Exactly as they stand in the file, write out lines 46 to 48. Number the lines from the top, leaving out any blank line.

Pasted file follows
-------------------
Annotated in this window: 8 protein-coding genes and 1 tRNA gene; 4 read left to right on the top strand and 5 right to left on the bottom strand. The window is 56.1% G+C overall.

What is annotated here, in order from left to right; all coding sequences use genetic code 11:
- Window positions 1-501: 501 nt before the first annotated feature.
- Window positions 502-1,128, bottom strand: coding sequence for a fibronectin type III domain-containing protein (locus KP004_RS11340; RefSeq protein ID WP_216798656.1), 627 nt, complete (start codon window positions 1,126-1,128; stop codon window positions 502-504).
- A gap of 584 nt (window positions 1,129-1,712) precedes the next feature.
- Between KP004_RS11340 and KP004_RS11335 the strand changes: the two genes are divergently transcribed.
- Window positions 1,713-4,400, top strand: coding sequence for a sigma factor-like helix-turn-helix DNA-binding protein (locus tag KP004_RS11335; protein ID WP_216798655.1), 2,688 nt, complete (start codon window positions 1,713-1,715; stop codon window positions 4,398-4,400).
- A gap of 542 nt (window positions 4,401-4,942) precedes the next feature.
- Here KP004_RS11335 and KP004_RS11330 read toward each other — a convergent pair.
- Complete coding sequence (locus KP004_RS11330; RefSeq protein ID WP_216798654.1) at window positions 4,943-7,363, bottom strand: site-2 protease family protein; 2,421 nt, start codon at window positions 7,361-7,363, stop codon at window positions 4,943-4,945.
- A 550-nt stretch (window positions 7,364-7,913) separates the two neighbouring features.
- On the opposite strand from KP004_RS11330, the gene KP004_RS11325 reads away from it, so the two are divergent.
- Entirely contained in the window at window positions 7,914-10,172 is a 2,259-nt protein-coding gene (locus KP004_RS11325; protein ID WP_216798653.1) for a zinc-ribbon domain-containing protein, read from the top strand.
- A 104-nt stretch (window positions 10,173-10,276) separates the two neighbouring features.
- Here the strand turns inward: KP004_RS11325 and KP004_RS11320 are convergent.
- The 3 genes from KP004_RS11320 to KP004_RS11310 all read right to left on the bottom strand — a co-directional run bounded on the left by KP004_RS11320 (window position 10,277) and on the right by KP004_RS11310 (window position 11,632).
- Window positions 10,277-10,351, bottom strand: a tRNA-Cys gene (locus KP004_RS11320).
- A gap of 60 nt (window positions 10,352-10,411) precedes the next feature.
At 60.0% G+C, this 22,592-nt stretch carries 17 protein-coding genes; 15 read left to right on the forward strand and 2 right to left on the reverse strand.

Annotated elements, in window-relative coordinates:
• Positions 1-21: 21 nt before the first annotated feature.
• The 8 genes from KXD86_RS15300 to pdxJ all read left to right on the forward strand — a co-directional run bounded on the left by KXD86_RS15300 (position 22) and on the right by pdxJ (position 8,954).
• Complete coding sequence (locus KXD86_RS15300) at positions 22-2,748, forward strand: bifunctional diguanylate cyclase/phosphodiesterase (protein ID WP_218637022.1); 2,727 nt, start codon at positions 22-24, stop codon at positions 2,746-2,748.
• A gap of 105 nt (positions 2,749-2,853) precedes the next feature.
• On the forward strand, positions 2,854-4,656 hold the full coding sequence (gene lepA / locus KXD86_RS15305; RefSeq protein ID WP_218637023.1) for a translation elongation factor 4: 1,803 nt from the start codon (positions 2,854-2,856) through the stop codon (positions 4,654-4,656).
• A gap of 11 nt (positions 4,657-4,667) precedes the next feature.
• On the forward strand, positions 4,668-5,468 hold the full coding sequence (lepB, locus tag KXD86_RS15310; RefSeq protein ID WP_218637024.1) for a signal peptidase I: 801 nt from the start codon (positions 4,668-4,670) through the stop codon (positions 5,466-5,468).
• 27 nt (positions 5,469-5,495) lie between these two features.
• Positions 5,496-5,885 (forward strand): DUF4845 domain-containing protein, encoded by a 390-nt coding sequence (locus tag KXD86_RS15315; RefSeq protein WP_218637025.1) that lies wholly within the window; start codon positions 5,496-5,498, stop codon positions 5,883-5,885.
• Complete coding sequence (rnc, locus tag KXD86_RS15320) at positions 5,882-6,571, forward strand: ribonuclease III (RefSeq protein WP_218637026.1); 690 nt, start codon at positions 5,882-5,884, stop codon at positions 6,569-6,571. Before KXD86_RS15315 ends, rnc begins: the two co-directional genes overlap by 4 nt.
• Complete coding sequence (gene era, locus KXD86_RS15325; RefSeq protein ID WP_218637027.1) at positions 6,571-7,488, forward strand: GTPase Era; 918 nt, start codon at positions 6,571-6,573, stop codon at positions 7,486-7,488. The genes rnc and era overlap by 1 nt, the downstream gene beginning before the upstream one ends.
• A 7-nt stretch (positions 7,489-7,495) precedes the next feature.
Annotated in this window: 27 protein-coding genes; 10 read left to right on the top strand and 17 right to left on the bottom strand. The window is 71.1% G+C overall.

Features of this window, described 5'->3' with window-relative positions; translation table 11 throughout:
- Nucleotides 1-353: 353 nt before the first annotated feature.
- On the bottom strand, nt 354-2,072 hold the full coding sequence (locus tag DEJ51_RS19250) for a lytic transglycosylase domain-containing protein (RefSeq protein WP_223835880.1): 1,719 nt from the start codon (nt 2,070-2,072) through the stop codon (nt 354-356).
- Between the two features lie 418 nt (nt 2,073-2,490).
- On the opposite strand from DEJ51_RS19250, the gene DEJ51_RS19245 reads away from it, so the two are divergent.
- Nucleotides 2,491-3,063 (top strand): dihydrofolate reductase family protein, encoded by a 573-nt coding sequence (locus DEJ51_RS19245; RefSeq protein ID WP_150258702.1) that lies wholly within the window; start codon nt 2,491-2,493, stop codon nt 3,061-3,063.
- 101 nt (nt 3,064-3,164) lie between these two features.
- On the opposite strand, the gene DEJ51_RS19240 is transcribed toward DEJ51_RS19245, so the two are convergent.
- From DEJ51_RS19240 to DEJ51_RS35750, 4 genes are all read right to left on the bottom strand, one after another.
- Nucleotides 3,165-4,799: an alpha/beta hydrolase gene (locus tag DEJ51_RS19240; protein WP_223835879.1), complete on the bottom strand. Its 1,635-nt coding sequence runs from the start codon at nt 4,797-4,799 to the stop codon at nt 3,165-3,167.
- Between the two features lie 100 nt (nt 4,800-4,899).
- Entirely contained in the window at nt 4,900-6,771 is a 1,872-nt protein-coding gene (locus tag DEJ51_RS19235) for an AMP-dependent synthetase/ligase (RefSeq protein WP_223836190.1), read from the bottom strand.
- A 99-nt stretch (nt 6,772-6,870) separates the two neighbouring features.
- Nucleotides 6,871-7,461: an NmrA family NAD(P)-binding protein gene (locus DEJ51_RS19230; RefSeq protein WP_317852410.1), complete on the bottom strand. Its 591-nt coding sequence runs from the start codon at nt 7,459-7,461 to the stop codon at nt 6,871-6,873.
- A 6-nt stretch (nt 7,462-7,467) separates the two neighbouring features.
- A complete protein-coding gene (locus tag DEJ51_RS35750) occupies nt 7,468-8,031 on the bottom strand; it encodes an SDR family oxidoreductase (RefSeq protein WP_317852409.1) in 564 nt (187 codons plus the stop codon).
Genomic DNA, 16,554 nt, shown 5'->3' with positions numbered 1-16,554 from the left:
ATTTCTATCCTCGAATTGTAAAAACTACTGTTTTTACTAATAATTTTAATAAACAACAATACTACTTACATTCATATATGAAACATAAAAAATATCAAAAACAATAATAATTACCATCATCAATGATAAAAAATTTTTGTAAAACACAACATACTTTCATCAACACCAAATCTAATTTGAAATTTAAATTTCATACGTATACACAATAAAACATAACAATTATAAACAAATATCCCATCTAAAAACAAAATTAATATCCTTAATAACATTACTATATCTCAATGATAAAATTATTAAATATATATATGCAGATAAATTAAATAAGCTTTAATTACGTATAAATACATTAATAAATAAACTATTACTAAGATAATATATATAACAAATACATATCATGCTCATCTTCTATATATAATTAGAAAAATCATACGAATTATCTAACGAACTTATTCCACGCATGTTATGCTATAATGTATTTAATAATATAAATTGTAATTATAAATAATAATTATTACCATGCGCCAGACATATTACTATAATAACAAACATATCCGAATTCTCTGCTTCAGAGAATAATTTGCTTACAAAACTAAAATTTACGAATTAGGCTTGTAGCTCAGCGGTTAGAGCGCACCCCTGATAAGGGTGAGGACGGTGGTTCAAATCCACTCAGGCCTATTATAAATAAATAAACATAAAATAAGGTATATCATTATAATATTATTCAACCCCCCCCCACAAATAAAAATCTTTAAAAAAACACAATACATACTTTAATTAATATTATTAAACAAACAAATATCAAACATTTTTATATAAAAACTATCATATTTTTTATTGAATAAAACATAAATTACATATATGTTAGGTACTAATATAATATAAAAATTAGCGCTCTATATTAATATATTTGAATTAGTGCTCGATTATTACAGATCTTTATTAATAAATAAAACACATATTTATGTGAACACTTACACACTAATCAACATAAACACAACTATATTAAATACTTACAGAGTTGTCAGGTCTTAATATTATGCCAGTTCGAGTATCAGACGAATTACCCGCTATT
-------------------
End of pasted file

- A 99-nt stretch (nt 6,772-6,870) separates the two neighbouring features.
- Nucleotides 6,871-7,461: an NmrA family NAD(P)-binding protein gene (locus DEJ51_RS19230; RefSeq protein WP_317852410.1), complete on the bottom strand. Its 591-nt coding sequence runs from the start codon at nt 7,459-7,461 to the stop codon at nt 6,871-6,873.
- A 6-nt stretch (nt 7,462-7,467) separates the two neighbouring features.